Friday, May 19, 2006


Trip dist: 120 kms. Trip time: 8 hrs, 3 mins. Tot dist: 1499 kms.

Tiredness accumulates? Ha ha ha ha! What tired?

Going into Madrid requires crossing the Sierra de Guadarrama. There are several possible ways to do this, one, through El Escorial, through 3 or 4 passes (puertos, they're called here), and which was my first pick, since the passes seemed lower, but asking around at the bars local wisdom entreated me to go instead through el Puerto de los Leones, at elevation 1511 meters.

What, that's 400 meters higher than killer Passo Cisa in Italy, you say? And even higher than the mountains I ran away from (er, train-rode through) on the way to León?

Well, yes, but the circumspect cyclist remembers something important: it is not elevation that matters, but elevation change. It turns out, Avila is at elevation 1100 meters or so already (how I gained that while biking through seemingly perfectly flat plains is beyond me, but it may explain why the ride from Salamanca had seemed so tiring, since as it turns out Salamanca is at around 795 meters--and how I wish I had a topo map, or at least an altimeter to know these things, instead of finding out post facto by internet search, but at the same time, it may freak me out unnecessarily at times...), and the pass is 60 kilometers away. Plenty of distance to gain 400 meters in elevation.

The ride, of course, was not effortless, but it was not much worse from stuff already encountered before in, say, Portugal. In particular, the actual ascent to the pass was very short, only 4 kms, which compared to Passo Cisa's 20 kms of up to 15% grade slope at some points, was, at only at most 10% grade, a very localized and rather mild kind of suffering, which I easily completed in less than an hour of riding (compare to Cisa's 4-5 hours of push-walk). Acute, but short-lasting, so much so that after taking the requisite pass elevation sign pictures, which took more effort, in terms of camera setup, patience and correct bike positioning for optimum sign show effect than the actual climb, some of the motorists having a snack at the restaurant at the top of the pass remarked that they had seen me pedal uphill and judging from my running around setting and re-setting the camera, positioning the tripod, and picking up the bike each time the wind toppled it over, that I did not look the least bit tired at all.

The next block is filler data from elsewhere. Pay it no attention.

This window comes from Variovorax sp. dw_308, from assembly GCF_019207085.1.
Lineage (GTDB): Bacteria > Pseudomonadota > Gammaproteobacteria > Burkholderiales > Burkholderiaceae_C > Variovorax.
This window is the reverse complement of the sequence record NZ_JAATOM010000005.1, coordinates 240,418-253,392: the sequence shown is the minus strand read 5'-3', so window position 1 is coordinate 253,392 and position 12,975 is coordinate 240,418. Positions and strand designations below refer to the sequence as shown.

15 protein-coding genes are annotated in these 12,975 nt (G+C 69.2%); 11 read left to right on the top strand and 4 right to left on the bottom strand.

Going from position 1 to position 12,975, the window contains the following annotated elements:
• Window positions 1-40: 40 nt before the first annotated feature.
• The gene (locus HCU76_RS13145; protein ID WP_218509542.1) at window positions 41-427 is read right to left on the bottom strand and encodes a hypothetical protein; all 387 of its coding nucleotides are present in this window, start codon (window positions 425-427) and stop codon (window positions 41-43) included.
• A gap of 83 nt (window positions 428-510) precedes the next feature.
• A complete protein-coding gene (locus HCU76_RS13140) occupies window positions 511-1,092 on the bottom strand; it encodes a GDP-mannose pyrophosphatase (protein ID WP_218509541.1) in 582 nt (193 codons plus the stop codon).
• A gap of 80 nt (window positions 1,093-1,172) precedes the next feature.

What were you saying, Fernando? ;)

Anyway, after the pass everything was downhill for the 60 kms to Madrid (well, not quite, since I had to ride on the service roads once the national highway turned into an autopista, there were some fun roller coaster-like up and down short hillies to go over the freeway exits and intersection bridges), and the approach to the city was rather entertaining, navigationwise, as I had to actively search for alternate routes through neighboring suburbs on the fly in order to avoid the freeways into the city, which rather lengthened the ride a bit. But all in all, it was a fun ride, both physically and mentally.

When I arrived I headed for the Let's Go highly-recommended "Cat's Hostel". And I say it again: Let's Go SUCKS! The reason they recommend this hostel is because it has a nice Mudejar architecture decorated patio, complete with fountain and mosaic arabesques, but otherwise, it is exceedingly noisy, full of college age giggly girls and randy boys, and basically a mess. Tomorrow, I'm moving. For two more Euros I get a nice room by myself in a nice, clean, half-empty hostal just two blocks away which may not have the young college kid ambiance, but is a lot quieter and saner. Holy Christ!

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